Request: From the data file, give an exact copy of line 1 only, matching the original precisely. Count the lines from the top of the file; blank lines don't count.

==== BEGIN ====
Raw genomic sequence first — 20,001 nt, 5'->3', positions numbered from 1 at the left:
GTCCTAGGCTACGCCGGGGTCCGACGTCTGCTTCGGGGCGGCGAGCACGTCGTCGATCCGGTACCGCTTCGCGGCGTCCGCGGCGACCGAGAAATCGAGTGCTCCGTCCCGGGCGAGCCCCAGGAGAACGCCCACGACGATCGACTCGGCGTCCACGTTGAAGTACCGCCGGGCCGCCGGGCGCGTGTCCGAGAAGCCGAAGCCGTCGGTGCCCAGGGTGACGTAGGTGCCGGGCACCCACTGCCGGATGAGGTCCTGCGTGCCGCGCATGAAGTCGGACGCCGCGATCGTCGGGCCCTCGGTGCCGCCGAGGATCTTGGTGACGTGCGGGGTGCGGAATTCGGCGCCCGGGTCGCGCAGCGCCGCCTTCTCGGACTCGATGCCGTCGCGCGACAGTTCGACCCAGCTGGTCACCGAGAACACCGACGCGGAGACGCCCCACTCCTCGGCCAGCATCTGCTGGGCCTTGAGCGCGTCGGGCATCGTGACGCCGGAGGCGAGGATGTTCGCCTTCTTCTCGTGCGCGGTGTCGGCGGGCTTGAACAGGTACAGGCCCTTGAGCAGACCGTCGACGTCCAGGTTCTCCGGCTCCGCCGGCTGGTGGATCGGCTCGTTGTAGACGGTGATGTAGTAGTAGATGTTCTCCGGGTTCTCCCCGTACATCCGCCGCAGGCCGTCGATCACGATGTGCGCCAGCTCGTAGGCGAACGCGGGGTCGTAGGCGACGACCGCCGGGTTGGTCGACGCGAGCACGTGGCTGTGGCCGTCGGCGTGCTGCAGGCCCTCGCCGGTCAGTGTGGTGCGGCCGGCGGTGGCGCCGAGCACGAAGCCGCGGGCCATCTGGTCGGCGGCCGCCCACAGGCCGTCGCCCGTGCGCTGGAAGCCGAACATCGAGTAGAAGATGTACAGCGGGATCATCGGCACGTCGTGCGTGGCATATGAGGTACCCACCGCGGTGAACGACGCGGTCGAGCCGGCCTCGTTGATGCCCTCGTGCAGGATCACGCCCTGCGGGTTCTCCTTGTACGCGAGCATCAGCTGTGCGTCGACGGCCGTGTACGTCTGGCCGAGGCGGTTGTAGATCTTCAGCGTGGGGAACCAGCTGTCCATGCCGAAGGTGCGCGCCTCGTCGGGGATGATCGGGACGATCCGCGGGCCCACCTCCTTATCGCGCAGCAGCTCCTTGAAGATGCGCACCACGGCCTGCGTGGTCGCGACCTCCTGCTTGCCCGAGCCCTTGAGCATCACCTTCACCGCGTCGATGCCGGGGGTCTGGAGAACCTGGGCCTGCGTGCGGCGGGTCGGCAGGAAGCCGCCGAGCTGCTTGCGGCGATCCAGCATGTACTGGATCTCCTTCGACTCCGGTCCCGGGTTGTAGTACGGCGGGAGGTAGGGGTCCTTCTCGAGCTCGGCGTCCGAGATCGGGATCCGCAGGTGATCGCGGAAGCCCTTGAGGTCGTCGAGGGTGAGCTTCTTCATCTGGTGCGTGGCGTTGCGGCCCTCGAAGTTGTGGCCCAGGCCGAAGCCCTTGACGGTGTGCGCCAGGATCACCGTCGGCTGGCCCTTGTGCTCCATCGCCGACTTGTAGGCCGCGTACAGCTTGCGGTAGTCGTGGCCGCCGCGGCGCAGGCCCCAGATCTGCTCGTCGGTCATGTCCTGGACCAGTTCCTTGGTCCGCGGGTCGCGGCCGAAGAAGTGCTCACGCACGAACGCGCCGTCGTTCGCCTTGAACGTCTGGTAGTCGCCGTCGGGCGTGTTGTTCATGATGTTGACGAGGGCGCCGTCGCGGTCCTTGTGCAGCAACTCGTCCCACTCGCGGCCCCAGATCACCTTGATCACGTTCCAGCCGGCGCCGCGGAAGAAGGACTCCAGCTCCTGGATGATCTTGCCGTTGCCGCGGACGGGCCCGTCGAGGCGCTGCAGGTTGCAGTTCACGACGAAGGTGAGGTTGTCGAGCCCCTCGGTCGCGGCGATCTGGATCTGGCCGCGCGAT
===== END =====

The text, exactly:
Raw genomic sequence first — 20,001 nt, 5'->3', positions numbered from 1 at the left: